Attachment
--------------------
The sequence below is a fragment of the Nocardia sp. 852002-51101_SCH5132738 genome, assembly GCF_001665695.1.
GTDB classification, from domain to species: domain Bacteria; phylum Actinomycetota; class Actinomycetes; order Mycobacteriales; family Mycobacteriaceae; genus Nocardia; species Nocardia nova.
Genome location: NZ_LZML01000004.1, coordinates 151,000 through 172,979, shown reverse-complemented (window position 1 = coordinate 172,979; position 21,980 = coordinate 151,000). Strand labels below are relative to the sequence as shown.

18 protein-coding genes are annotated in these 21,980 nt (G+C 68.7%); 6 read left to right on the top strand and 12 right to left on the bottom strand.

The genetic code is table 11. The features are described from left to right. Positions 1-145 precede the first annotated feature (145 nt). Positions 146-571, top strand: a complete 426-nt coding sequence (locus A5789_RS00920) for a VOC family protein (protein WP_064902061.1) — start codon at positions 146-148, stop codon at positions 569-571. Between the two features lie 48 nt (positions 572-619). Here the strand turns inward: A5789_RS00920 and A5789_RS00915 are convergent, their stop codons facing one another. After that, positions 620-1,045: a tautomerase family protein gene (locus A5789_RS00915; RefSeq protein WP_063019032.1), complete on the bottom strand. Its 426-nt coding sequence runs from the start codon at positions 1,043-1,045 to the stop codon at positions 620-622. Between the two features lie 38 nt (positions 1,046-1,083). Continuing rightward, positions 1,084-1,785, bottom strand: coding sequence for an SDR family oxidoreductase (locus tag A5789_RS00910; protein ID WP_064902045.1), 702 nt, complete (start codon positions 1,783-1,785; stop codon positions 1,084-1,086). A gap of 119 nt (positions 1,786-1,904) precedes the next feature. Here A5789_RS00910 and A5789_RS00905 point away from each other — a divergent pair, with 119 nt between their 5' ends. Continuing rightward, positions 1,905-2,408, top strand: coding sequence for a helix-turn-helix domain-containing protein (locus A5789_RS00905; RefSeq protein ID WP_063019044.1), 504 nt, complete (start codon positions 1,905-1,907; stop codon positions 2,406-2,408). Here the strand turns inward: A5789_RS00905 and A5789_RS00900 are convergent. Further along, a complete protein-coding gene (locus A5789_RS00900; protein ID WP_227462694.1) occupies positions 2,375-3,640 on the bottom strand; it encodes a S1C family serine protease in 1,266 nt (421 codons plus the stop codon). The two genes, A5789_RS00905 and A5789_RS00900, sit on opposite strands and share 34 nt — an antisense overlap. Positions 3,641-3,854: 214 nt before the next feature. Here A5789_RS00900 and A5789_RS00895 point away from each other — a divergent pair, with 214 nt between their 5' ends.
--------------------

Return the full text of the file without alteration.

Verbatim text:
The sequence below is a fragment of the Nocardia sp. 852002-51101_SCH5132738 genome, assembly GCF_001665695.1.
GTDB classification, from domain to species: domain Bacteria; phylum Actinomycetota; class Actinomycetes; order Mycobacteriales; family Mycobacteriaceae; genus Nocardia; species Nocardia nova.
Genome location: NZ_LZML01000004.1, coordinates 151,000 through 172,979, shown reverse-complemented (window position 1 = coordinate 172,979; position 21,980 = coordinate 151,000). Strand labels below are relative to the sequence as shown.

18 protein-coding genes are annotated in these 21,980 nt (G+C 68.7%); 6 read left to right on the top strand and 12 right to left on the bottom strand.

The genetic code is table 11. The features are described from left to right. Positions 1-145 precede the first annotated feature (145 nt). Positions 146-571, top strand: a complete 426-nt coding sequence (locus A5789_RS00920) for a VOC family protein (protein WP_064902061.1) — start codon at positions 146-148, stop codon at positions 569-571. Between the two features lie 48 nt (positions 572-619). Here the strand turns inward: A5789_RS00920 and A5789_RS00915 are convergent, their stop codons facing one another. After that, positions 620-1,045: a tautomerase family protein gene (locus A5789_RS00915; RefSeq protein WP_063019032.1), complete on the bottom strand. Its 426-nt coding sequence runs from the start codon at positions 1,043-1,045 to the stop codon at positions 620-622. Between the two features lie 38 nt (positions 1,046-1,083). Continuing rightward, positions 1,084-1,785, bottom strand: coding sequence for an SDR family oxidoreductase (locus tag A5789_RS00910; protein ID WP_064902045.1), 702 nt, complete (start codon positions 1,783-1,785; stop codon positions 1,084-1,086). A gap of 119 nt (positions 1,786-1,904) precedes the next feature. Here A5789_RS00910 and A5789_RS00905 point away from each other — a divergent pair, with 119 nt between their 5' ends. Continuing rightward, positions 1,905-2,408, top strand: coding sequence for a helix-turn-helix domain-containing protein (locus A5789_RS00905; RefSeq protein ID WP_063019044.1), 504 nt, complete (start codon positions 1,905-1,907; stop codon positions 2,406-2,408). Here the strand turns inward: A5789_RS00905 and A5789_RS00900 are convergent. Further along, a complete protein-coding gene (locus A5789_RS00900; protein ID WP_227462694.1) occupies positions 2,375-3,640 on the bottom strand; it encodes a S1C family serine protease in 1,266 nt (421 codons plus the stop codon). The two genes, A5789_RS00905 and A5789_RS00900, sit on opposite strands and share 34 nt — an antisense overlap. Positions 3,641-3,854: 214 nt before the next feature. Here A5789_RS00900 and A5789_RS00895 point away from each other — a divergent pair, with 214 nt between their 5' ends.